...to Linux
  • 0 Hide
    digiex , November 5, 2013 2:28 AM
    Enough of these scare tactics on XP, I'm really very scared at this moment, Ok, I'll switch,...

    ...to Linux
  • 0 Hide
    back_by_demand , November 5, 2013 4:25 AM
    So MS drops for a 12 year old OS that has since has 3 OS replacements - but

    http://www.tomsguide.com/us/apple-mavericks-security-update,news-17819.html

    Apple does it for OS versions older than a month?
  • 0 Hide
    vibol03 , November 5, 2013 6:29 AM
    Windows Defender is crap
  • 0 Hide
    stevejnb , November 5, 2013 7:57 AM
    While I completely understand why a lot of businesses have stuck with XP and why some people still like it, with how fast the technology world moves, being upset that a 12 year old OS is losing official support is a bit ridiculous. I can count the number of programs - outside of games - that are 12 years old that still get frequent use on one hand. The writing is on the wall, there is no secret about whether or not this is happening, so businesses are going to have to start considering changing OS's a necessary hassle/cost if they want continued support for the software.
  • 0 Hide
    Pherule , November 5, 2013 8:00 AM
    I hope any remaining XP users are using some form of HIPS defense, as an antivirus alone is not enough. I recommend Online Armor.
  • 0 Hide
    sykozis , November 5, 2013 9:36 AM
    @Somebodyspecial - Threatfire is a very poor solution. It hasn't been updated in 4 years and was easy to bypass before. Support for Threatfire ended when Symantec bought PC Doctor (which no longer exists). So, you're recommended an antivirus solution that has failed all but 1 VB100 certification (April 2011) in it's history while only being ICSALabs certified for Win7 32bit....alongside an antivirus application that is completely unsupported (and otherwise, useless). Honestly, VB100 is the easiest certification for any antivirus solution to obtain as it uses "known in the wild" virus samples that are openly available to all antivirus vendors. To fail such an easy test, only proves the antivirus solution to be ineffective. To this point, Comodo has refused to have their software tested by AV-Comparatives, which tells most of us that even Comodo has no faith in their own product.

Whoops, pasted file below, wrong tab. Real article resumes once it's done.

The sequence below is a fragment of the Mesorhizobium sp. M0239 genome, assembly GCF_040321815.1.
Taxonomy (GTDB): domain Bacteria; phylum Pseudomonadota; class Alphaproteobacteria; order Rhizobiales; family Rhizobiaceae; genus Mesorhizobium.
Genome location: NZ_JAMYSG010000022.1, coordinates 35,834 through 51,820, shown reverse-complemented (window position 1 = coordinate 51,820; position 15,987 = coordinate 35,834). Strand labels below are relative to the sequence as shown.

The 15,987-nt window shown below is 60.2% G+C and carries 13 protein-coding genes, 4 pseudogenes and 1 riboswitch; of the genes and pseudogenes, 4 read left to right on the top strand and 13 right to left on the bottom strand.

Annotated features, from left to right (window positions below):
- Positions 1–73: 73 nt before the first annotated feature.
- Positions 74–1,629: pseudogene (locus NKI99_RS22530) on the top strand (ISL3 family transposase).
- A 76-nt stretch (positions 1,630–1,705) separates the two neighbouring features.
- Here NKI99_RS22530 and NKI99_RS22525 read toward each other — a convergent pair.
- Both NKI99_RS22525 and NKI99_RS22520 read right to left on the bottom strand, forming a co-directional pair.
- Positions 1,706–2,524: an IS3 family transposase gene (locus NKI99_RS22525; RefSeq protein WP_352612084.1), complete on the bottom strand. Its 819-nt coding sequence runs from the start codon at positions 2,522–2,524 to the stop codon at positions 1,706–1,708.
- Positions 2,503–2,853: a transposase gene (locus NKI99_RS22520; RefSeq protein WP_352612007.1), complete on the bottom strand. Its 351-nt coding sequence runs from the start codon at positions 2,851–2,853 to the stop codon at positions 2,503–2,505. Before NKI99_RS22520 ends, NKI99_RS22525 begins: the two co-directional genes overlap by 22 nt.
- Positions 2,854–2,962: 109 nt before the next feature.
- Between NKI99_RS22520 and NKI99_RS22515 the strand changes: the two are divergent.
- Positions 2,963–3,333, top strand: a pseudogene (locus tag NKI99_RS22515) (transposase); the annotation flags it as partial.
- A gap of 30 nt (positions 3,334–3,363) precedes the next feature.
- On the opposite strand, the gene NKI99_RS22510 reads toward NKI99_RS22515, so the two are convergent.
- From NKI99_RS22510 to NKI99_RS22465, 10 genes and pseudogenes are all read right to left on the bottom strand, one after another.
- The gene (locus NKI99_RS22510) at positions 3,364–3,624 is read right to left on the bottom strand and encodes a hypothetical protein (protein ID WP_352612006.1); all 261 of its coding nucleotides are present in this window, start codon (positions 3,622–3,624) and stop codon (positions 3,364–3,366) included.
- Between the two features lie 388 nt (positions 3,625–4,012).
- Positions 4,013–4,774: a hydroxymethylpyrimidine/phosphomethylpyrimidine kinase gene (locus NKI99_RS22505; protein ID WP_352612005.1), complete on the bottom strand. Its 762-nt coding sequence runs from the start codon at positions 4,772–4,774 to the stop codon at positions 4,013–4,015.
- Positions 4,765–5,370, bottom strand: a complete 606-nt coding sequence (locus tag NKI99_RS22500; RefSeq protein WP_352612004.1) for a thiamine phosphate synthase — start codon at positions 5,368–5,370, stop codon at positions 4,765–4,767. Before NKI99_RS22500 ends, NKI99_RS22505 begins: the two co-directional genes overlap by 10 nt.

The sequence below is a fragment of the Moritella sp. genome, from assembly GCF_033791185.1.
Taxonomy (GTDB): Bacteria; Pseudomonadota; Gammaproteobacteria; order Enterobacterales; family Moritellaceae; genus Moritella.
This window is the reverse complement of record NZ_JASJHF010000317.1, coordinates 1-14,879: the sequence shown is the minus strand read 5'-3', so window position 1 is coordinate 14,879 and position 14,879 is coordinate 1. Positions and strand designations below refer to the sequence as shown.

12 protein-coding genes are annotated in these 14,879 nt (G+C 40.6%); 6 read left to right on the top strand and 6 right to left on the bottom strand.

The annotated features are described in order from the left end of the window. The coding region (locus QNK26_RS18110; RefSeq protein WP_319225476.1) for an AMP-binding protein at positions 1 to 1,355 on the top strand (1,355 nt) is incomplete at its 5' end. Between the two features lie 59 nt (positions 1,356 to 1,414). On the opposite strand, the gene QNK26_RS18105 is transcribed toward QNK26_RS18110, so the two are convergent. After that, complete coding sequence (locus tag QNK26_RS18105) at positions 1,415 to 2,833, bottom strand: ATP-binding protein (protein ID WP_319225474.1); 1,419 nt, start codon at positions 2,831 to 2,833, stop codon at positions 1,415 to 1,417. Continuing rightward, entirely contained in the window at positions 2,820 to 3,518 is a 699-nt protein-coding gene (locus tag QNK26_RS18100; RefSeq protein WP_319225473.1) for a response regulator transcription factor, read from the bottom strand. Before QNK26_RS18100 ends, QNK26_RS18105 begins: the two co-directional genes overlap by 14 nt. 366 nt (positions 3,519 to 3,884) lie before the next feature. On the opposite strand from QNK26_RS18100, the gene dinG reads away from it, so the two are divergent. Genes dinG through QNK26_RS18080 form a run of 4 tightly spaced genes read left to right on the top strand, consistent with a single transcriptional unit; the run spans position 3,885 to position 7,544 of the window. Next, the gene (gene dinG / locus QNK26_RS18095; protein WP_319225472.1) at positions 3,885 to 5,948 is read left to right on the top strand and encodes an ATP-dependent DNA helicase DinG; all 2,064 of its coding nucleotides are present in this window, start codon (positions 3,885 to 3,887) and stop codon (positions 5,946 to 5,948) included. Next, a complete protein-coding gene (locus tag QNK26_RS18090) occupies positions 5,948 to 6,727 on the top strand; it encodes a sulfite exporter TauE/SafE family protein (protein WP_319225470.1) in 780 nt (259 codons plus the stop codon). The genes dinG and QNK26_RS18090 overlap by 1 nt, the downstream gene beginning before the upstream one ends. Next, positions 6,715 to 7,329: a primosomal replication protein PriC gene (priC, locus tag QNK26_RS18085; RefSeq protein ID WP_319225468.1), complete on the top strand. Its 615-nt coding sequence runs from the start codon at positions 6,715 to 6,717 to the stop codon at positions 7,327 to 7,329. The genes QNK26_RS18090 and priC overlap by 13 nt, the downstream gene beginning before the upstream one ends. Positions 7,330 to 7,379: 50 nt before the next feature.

• 0 Hide
    hannibal , November 5, 2013 12:22 PM
    The problem is that you don't have to do anything stupid in the internet and still get problems when using XP! The only solution is not to allow any internet activity with XP machines!
    I am using win XP at this moment and using state of the art fire wall and virus detection program, but still am going to upgrade in the next spring to some other OS.
  • 0 Hide
    Ishkrish , November 5, 2013 3:28 PM
    Laughing at the articles this past 2 weeks being pushed to try and get people to drop Windows XP. Although all this information is valid and true, no one on windows xp cares.

    Looking forward to escalating warnings from microsoft, such as; Windows XP can cause cancer due to lack of support etc